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Thanks, Nanny State, for Looking Out for My Ass

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I'd like to say a quick thank you to the Nanny State, before the moment passes and I forget all about spending a good deal of Tuesday cowering in a downstairs bathroom preparing to find out what my everlasting reward will be.

Hey, thanks, Nanny State. Couldn't have made it without you, even though that's sort of a dangerous confession to make these days.

Thanks for having a National Oceanic and Atmospheric Association capable of launching satellites that can spot tornadoes as they occur and then warn me to go cower in the bathroom for a while.

Also, thanks for those sirens that went off, city of Dallas. Those were really cool. We heard them. My son and I popped in and out of the bathroom all afternoon according to when the warning sirens went on and off. It worked out great.

And speaking of local government generally, I know that I do bitch and moan at you a lot when I think you haven't done this or that little thing right for me, but yesterday I was quite grateful to see all those cop cars and ambulances out and about.

I do try to be as self-reliant as possible, because I'm getting ready for the inevitable day when Texas will be taken over by the Tealiban. We're almost there already, aren't we? I know that when the mullahs of the Tealiban do come around to check on us, they're going to be pretty tough on people they think are still dependent on you, Nanny State, so I want to be able to show them that I'm doing everything I can for myself.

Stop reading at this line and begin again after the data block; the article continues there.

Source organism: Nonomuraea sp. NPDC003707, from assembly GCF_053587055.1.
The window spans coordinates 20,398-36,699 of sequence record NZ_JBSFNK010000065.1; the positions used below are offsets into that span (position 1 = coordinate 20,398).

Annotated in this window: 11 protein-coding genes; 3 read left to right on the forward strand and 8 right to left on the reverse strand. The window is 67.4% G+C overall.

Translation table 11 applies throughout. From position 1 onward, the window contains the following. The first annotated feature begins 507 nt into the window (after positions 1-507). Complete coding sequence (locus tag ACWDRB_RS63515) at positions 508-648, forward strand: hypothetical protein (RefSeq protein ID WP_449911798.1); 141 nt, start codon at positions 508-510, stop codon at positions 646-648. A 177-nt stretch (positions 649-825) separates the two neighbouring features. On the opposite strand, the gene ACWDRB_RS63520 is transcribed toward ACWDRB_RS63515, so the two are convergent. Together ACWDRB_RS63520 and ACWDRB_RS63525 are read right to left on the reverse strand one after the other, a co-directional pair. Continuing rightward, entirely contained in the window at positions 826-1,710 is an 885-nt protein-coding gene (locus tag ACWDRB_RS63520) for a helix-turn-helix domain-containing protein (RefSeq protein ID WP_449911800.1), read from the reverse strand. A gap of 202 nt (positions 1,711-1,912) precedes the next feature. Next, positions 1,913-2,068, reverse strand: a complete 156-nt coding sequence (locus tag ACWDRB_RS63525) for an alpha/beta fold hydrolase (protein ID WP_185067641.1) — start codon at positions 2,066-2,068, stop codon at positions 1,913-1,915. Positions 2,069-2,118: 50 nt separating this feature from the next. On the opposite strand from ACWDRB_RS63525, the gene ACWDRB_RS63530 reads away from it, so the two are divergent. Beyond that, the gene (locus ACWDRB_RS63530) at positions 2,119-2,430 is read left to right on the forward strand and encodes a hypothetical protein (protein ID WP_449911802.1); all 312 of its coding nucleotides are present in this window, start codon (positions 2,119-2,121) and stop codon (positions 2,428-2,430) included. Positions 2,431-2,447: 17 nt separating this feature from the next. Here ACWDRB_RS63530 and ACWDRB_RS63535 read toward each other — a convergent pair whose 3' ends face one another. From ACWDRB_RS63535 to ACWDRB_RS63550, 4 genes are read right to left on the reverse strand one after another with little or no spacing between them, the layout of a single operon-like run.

What worries me is this. I do not have any satellites. And I don't think, even if my neighbors and I pitched in together on one, that we could swing it. First thing I did the morning after the tornadoes was Google "cost of a weather satellite." Oh, wow.

It's like $290 million for just one measly weather satellite and then between $50 and $400 million just to launch the thing. No way can we do that and still make our car payments.

In fact, I don't think we can even afford a police car. There was an Associated Press story recently that said the average cost of a fully loaded cop car was about $50,000. The same story said we could buy the cheapest, smallest drone aircraft for about the same amount.

I have to admit, a drone would be pretty cool to have. We could put a camera on it and use it to spy on pool parties in nearby hoity-toity Lakewood. Those people are up to no good. But see, now we already have judgment issues on how we spend our money.

Realistically, if and when the Tealiban mullahs do come around with their bamboo batons to beat us senseless for consorting with you, Nanny, I think we've got to tell them that we need you sometimes. We just cannot do some of this stuff on our own.

Just the streets, for example. During the tornado day when the really big rains hit, I really liked the way the water all flowed downhill and then went into the storm drains. I guess we could get out there on the weekends with a plow and some oxen and dig our own streets, but I am quite sure we would never figure out how to get the water to go like that, especially if certain neighbors suggested we all go indoors instead and watch drone video of Lakewood pool parties. Nanny, some of my neighbors are naughty!

I'm just saying. When we have a major emergency like what hit North Texas Tuesday, we should all pause just a moment to reflect on how lucky we are to have a Nanny State looking out for our interests.

Not saying we shouldn't listen, if somebody says they have a Plan B. In fact, I'm all ears. But until I hear it, I've got to stick with Plan A.

Nanny, you were sweet! Thanks again.

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